Quantcast
Environmental News for a Healthier Planet and Life

Pamela Anderson Shines Spotlight on Brutal and Archaic Mass Slaughter of Pilot Whales

At a press conference Friday in the capital city of the Torshavn in the Faroe Islands, actress and activist Pamela Anderson joined Sea Shepherd Conservation Society to shine a spotlight on the brutal and archaic mass slaughter of pilot whales and other cetaceans known as the ‘grindadrap’ or ‘grind’ and show her support for Operation GrindStop 2014 campaign.

Pamela Anderson at the press conference in the Faroe Islands.

Photo credit: Sea Shepherd / Marianna Baldo

Anderson, a long-time animal protection advocate, explained that though the Faroese people once needed to kill pilot whales for food, there is no longer any need in the modern world to kill cetaceans.

“This is not for survival. There are very few things that happen like this, that are this brutal,” said Anderson. “We have to put this behind us and move on, and let the whales swim freely by. And I think it’s much more important for us in the future to save our oceans and the biodiversity of our oceans that the whales are very important to.”

Anderson stressed how it needs to be the next generation "to end this archaic abomination called the Grindwho brings this needless grind to a halt."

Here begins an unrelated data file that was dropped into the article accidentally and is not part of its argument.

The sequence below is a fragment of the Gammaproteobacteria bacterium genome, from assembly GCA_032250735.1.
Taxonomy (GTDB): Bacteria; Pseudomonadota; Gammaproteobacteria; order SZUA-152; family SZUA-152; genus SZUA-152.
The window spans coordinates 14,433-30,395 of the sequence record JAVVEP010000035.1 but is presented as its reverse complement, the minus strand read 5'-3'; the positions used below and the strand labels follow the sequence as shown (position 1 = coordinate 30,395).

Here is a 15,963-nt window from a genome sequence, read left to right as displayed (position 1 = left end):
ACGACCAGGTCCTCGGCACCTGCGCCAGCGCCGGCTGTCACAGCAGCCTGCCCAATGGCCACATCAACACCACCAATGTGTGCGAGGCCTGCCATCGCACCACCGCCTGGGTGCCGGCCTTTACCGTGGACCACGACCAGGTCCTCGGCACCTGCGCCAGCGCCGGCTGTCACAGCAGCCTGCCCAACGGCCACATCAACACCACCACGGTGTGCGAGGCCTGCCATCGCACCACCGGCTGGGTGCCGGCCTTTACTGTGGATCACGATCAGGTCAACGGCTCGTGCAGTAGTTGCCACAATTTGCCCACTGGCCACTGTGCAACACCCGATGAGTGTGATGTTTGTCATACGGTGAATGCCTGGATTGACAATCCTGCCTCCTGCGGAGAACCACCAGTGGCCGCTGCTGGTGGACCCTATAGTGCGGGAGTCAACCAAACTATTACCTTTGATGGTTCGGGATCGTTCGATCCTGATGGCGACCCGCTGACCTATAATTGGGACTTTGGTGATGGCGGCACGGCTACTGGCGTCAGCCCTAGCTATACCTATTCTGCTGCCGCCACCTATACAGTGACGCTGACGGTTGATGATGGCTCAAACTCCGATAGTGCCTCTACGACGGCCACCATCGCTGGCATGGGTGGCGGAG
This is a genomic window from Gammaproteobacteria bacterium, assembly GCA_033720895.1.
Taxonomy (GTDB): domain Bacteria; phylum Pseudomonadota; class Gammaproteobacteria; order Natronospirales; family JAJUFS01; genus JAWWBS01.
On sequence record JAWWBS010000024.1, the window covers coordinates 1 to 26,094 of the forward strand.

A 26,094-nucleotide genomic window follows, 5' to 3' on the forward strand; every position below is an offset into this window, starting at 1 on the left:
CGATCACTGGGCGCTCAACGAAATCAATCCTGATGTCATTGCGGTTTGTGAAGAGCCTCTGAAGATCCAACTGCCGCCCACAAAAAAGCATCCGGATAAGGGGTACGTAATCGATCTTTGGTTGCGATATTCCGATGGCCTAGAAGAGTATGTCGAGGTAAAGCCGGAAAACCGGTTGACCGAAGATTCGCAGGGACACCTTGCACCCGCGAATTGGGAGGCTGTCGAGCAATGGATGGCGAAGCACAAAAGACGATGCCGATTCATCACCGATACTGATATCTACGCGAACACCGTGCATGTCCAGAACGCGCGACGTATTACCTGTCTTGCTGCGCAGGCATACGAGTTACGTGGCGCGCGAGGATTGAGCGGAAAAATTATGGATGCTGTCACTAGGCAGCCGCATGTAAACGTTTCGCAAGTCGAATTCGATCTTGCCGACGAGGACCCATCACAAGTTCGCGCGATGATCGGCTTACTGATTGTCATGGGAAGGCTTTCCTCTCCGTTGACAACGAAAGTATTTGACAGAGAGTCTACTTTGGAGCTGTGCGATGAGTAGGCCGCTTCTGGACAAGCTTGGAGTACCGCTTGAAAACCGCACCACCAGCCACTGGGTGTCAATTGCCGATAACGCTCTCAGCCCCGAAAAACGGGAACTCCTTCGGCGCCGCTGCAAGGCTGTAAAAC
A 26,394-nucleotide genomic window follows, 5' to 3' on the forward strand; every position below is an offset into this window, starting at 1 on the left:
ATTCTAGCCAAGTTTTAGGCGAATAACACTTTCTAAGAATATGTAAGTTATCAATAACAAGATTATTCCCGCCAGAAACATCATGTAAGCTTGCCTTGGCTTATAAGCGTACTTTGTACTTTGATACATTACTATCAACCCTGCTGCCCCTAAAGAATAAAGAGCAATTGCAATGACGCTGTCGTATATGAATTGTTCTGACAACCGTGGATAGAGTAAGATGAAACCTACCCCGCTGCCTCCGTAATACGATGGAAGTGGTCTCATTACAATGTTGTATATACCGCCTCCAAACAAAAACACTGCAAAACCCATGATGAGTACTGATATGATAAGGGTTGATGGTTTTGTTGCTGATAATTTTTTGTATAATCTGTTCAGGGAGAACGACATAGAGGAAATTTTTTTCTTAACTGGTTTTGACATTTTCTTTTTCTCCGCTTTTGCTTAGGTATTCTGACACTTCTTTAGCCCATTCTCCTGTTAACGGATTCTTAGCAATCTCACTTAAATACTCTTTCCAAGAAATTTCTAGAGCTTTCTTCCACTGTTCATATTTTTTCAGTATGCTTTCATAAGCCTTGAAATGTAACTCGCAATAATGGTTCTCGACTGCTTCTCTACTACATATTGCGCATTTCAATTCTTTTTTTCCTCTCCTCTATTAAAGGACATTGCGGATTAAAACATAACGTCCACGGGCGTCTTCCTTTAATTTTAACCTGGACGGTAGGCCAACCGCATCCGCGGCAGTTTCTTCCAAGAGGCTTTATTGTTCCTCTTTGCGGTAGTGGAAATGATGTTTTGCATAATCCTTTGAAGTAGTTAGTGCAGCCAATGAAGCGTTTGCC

“Young people probably feel pressure to follow in the footsteps of their ancestors. I think this is the perfect time to not listen to your parents, to think for yourself. Maybe there’s going to be a movement like there have been movements for many other things in the world where you look inside yourself and say ‘Is this something I should be doing just because my parents did it and my grandparents did it?’ This is a new time and the world is at risk ... I think this is the generation that has to stand up and say ‘That was then, this is now; this is what I’m going to do.’”

Read page 1

Entire pods of these pilot whales are brutally and senselessly slaughtered in the Faroe Islands each year. Photo credit: Sea Shepherd

From now until Oct. 1, the traditionally bloodiest months of the hunt season, approximately 500 Sea Shepherd volunteers will patrol the land and waters of the Faroes for Operation GrindStop 2014 campaign. The only grind to take place so far this year was on May 18, before Sea Shepherd arrived in the Faroe Islands, claiming 13 pilot whales. The year before, a staggering 267 pilot whales were killed in just one grind.

“A culture and tradition that does not belong in the 21st century should be abolished," Rosie Kunneke, GrindStop 2014 onshore campaign leader for Sea Shepherd USA, said in a statement, sharing her own experiences growing up in South Africa. “I grew up in the ‘culture’ and ‘tradition’ of apartheid ... The whole world came in and attacked us, which we welcomed because that tradition and that culture didn’t belong in that century, and we fought with the people outside against the government to change this. You don’t need to kill pilot whales anymore. Every person I’ve met in the Faroes has said they don’t need to do it anymore.”

Sea Shepherd will take direct action to intervene and stop the grind from taking place using land, sea and air tactics as part of GrindStop 2014. Last week, Sea Shepherd’s crew spotted a pod of pilot whales and guided them back out to sea, safely away from the Faroese killing bays.